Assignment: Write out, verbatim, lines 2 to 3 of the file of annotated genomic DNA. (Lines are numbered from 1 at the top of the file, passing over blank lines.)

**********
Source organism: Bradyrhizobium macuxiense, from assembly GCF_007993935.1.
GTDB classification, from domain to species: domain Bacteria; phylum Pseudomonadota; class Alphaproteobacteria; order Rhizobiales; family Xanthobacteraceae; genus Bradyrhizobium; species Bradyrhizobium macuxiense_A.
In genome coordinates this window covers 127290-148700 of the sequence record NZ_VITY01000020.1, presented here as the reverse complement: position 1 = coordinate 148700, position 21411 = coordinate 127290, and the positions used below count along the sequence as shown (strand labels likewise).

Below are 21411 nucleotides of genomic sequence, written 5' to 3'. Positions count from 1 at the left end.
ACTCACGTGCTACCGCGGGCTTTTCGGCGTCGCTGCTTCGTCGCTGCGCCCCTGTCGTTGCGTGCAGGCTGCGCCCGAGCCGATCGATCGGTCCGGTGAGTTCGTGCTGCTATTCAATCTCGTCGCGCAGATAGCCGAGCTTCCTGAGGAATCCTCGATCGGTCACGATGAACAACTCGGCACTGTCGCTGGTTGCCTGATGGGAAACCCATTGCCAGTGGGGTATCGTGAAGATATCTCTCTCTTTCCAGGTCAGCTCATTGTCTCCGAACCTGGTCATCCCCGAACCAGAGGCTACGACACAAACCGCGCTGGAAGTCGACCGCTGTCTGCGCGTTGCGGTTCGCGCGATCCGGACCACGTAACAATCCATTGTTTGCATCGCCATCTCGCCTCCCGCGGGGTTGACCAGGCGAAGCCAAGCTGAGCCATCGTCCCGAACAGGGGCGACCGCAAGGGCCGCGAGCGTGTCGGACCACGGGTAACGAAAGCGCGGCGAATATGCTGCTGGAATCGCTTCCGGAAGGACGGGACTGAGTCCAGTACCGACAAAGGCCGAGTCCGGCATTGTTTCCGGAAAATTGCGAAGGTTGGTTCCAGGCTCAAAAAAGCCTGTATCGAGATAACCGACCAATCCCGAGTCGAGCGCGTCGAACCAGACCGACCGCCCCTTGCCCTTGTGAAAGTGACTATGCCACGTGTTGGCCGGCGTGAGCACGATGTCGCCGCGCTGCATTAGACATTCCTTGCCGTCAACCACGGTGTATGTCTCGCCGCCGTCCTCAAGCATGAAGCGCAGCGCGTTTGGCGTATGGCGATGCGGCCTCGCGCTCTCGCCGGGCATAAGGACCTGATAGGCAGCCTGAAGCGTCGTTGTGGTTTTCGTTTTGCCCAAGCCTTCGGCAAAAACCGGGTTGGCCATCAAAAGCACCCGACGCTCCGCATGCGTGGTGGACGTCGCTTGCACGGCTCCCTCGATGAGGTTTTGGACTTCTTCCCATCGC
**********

GTDB classification, from domain to species: domain Bacteria; phylum Pseudomonadota; class Alphaproteobacteria; order Rhizobiales; family Xanthobacteraceae; genus Bradyrhizobium; species Bradyrhizobium macuxiense_A.
In genome coordinates this window covers 127290-148700 of the sequence record NZ_VITY01000020.1, presented here as the reverse complement: position 1 = coordinate 148700, position 21411 = coordinate 127290, and the positions used below count along the sequence as shown (strand labels likewise).